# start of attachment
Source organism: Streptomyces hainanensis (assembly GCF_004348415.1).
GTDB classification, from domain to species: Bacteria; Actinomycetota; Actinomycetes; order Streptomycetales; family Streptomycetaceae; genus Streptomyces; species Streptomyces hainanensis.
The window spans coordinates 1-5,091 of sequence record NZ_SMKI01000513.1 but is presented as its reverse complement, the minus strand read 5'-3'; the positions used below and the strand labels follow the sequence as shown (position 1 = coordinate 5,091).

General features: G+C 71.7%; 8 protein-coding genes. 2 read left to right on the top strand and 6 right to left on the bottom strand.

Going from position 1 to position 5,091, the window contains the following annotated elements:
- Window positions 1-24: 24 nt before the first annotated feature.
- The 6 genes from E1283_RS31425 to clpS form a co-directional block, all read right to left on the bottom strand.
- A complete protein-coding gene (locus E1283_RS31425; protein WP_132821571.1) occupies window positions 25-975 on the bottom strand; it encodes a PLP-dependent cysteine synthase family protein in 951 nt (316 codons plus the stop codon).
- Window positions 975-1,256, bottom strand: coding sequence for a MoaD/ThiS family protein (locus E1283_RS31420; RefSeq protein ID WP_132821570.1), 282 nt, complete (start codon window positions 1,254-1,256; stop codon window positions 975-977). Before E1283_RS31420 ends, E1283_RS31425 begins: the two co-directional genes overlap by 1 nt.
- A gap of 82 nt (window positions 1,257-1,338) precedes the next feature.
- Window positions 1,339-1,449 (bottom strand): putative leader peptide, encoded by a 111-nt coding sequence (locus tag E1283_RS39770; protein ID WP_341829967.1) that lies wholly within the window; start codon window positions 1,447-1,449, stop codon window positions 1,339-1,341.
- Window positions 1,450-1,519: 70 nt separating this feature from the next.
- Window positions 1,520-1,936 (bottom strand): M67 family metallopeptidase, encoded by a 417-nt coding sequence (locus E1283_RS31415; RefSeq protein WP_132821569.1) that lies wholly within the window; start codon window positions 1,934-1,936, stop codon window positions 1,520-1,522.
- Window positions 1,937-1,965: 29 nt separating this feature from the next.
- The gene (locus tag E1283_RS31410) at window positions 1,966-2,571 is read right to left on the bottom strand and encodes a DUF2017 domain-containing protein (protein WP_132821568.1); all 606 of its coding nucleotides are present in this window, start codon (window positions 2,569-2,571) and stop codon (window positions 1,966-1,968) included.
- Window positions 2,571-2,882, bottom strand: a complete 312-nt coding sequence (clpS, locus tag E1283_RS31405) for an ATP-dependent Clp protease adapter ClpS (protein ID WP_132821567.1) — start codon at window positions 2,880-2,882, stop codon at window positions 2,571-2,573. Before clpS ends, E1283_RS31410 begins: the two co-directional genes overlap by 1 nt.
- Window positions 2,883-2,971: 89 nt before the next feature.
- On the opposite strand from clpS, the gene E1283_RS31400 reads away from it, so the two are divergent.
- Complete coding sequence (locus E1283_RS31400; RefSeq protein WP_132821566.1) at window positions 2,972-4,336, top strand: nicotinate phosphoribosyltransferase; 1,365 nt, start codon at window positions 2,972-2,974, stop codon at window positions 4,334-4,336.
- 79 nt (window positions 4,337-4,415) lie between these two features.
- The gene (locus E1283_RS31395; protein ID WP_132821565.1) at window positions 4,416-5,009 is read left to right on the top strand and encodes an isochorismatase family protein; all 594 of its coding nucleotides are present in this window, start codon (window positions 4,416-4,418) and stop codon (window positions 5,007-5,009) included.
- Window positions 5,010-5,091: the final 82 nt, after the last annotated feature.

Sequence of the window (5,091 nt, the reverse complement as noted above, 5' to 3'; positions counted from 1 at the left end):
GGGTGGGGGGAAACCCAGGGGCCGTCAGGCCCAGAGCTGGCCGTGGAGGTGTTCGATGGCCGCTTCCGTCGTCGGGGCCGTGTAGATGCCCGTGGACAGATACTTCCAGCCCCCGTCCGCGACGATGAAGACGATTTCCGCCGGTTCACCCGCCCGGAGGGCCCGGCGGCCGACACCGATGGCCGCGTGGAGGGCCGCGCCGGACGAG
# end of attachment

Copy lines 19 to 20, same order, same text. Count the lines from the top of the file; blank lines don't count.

- Complete coding sequence (locus E1283_RS31400; RefSeq protein WP_132821566.1) at window positions 2,972-4,336, top strand: nicotinate phosphoribosyltransferase; 1,365 nt, start codon at window positions 2,972-2,974, stop codon at window positions 4,334-4,336.
- 79 nt (window positions 4,337-4,415) lie between these two features.